Michelle Demers is a scientific advisor and cultivator on Asad Raza’s Absorption. We spoke to Michelle about the plant science behind Absorption, and the potential for sharing scientific concepts through art.
Where and what are you studying, and what is your area of research?
I am currently working on my PhD. I’m at the University of Sydney and I’m based at the Plant Breeding Institute in Camden, so my area of research is plant pathology. At the moment I’m researching diseases of wheat—they’re a bit of a threat to our crop security.
Can you describe the kind of discussions you’ve been having in your role as an advisor on the project?
The main focus of the project was soil and that’s not exactly my area of expertise, but what I do know is plants. The reason we want to have good soil is so that we can grow good plants and make good food. We’re adding in all of these things to improve the soil, but where my expertise came in was, what benefit are these things going to have downstream?
For example, we made these clay leeches, which were a lot of fun, but we also had some micro-nutrients on those leeches—some copper oxides which are good to have in the soil in small amounts. So it’s checking, why is that good to have in the soil? Because it’s a micro-nutrient that plants can use. Or other things, like we’re constantly checking the pH—whether the soil is acidic or whether it’s alkaline. A lot of the conversations were like, why are you checking pH? Of course you want to have a neutral pH, because that’s where plants are able to absorb most of the nutrients, and that’s how you can have healthier soil.
You have also been working as a cultivator on Absorption. What does that role entail?
As a cultivator we have different duties, and we rotate around those tasks so that we all get to try our hand at different things, and that’s been a lot of fun. Some of the time I’m literally just ploughing the soil. It’ll be really compacted from a lot of people walking on it—it’s quite squished down and we need to loosen it up again to make it a lot softer. So it’s really quite manual labour putting that pitchfork in and trying to turn up the soil, and that’s been really nice. Going around to the next step and doing a science rotation, we’re checking the pH and we’re checking what type of soil we have. And then after that moving on to Jana [Hawkins-Andersen]’s leeches and getting to dabble our hands in clay.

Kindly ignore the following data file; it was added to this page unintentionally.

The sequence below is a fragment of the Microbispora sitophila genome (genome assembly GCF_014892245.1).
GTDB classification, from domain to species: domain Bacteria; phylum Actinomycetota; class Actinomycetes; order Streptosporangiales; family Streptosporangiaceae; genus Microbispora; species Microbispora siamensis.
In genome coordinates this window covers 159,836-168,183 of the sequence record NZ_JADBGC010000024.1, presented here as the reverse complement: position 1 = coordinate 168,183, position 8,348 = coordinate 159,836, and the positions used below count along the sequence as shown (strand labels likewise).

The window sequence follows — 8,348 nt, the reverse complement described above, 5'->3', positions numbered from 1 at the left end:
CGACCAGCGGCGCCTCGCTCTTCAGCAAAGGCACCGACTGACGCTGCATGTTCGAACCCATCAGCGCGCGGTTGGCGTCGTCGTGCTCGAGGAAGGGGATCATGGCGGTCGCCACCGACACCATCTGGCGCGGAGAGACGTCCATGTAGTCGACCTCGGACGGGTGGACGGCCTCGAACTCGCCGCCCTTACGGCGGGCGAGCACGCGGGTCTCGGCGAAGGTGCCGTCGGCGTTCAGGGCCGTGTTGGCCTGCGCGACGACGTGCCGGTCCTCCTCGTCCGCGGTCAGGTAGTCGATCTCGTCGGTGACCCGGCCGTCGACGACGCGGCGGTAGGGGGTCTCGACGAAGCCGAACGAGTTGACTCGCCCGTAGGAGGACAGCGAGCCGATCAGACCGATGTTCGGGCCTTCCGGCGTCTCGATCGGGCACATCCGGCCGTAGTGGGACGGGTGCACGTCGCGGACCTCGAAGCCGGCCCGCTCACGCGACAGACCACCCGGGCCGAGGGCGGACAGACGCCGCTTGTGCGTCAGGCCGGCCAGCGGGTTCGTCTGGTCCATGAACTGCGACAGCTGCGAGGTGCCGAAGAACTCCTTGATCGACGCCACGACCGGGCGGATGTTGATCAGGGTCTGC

How have visitors been responding to Raza’s work?
A lot of people are quite engaged with the idea, they have some really good questions. They’re not just asking, “What are you doing?” “I’m doing a pH test”. They want to know why and what’s the purpose, and can they try it. Of course you can try it, that’s why we’re here! So really being able to engage with people about the soil and answer some of the questions that maybe they’ve had for a long time and they’ve never known the right person to ask, it’s been a real pleasure for me. I’ve really enjoyed it and I hope it’s been a pleasure for them too.
Raza is interested in bringing art and science together to help us understand concepts and ideas. Do you think the project has potential as a way of helping visitors connect with soil, or to better understand it?
Honestly, I think it’s a brilliant idea, because art is made to connect with people. It’s meant to be engaging, it’s meant to make people think.
One of the issues that science can have is that it’s a little bit inaccessible. If you’re looking at scientific literature it’s a hard read, it takes a lot of time to get it. A lot of [scientists], it’s difficult for them to explain their research to the general public because what they’re doing can be so specific and not directly applicable.
I think merging that science through an art medium gets the scientific message across in a way that’s useful and interesting for people, in a way that they’re not intimidated. It’s really easy for them to access and understand. I think merging those two things together is a really good way to get both messages across so people can learn something really interesting, but also just come in and enjoy themselves.
Interview by Monique Leslie Watkins